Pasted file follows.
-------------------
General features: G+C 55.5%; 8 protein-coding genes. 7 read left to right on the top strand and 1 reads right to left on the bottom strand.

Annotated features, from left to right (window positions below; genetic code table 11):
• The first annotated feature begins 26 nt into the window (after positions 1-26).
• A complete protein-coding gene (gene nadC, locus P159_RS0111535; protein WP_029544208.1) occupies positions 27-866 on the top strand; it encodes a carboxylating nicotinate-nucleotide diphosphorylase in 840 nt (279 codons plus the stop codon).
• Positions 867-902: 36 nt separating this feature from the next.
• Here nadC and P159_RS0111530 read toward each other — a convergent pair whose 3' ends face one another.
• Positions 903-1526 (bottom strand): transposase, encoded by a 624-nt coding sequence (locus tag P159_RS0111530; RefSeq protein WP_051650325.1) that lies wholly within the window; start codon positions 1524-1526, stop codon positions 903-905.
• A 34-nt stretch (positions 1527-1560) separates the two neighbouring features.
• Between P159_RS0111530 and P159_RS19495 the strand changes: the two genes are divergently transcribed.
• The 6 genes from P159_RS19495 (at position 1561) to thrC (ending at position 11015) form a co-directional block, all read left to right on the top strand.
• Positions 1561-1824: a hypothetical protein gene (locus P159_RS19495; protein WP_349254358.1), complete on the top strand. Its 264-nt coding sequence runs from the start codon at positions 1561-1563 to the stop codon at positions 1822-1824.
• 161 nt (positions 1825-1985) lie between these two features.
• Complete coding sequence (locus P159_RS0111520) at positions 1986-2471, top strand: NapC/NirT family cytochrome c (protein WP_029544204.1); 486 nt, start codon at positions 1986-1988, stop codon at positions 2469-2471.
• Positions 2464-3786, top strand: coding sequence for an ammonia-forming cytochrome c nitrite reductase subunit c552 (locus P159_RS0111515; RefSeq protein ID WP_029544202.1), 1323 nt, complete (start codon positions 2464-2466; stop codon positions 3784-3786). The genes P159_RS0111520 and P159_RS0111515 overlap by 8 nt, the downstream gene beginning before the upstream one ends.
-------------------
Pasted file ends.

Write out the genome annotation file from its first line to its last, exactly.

General features: G+C 55.5%; 8 protein-coding genes. 7 read left to right on the top strand and 1 reads right to left on the bottom strand.

Annotated features, from left to right (window positions below; genetic code table 11):
• The first annotated feature begins 26 nt into the window (after positions 1-26).
• A complete protein-coding gene (gene nadC, locus P159_RS0111535; protein WP_029544208.1) occupies positions 27-866 on the top strand; it encodes a carboxylating nicotinate-nucleotide diphosphorylase in 840 nt (279 codons plus the stop codon).
• Positions 867-902: 36 nt separating this feature from the next.
• Here nadC and P159_RS0111530 read toward each other — a convergent pair whose 3' ends face one another.
• Positions 903-1526 (bottom strand): transposase, encoded by a 624-nt coding sequence (locus tag P159_RS0111530; RefSeq protein WP_051650325.1) that lies wholly within the window; start codon positions 1524-1526, stop codon positions 903-905.
• A 34-nt stretch (positions 1527-1560) separates the two neighbouring features.
• Between P159_RS0111530 and P159_RS19495 the strand changes: the two genes are divergently transcribed.
• The 6 genes from P159_RS19495 (at position 1561) to thrC (ending at position 11015) form a co-directional block, all read left to right on the top strand.
• Positions 1561-1824: a hypothetical protein gene (locus P159_RS19495; protein WP_349254358.1), complete on the top strand. Its 264-nt coding sequence runs from the start codon at positions 1561-1563 to the stop codon at positions 1822-1824.
• 161 nt (positions 1825-1985) lie between these two features.
• Complete coding sequence (locus P159_RS0111520) at positions 1986-2471, top strand: NapC/NirT family cytochrome c (protein WP_029544204.1); 486 nt, start codon at positions 1986-1988, stop codon at positions 2469-2471.
• Positions 2464-3786, top strand: coding sequence for an ammonia-forming cytochrome c nitrite reductase subunit c552 (locus P159_RS0111515; RefSeq protein ID WP_029544202.1), 1323 nt, complete (start codon positions 2464-2466; stop codon positions 3784-3786). The genes P159_RS0111520 and P159_RS0111515 overlap by 8 nt, the downstream gene beginning before the upstream one ends.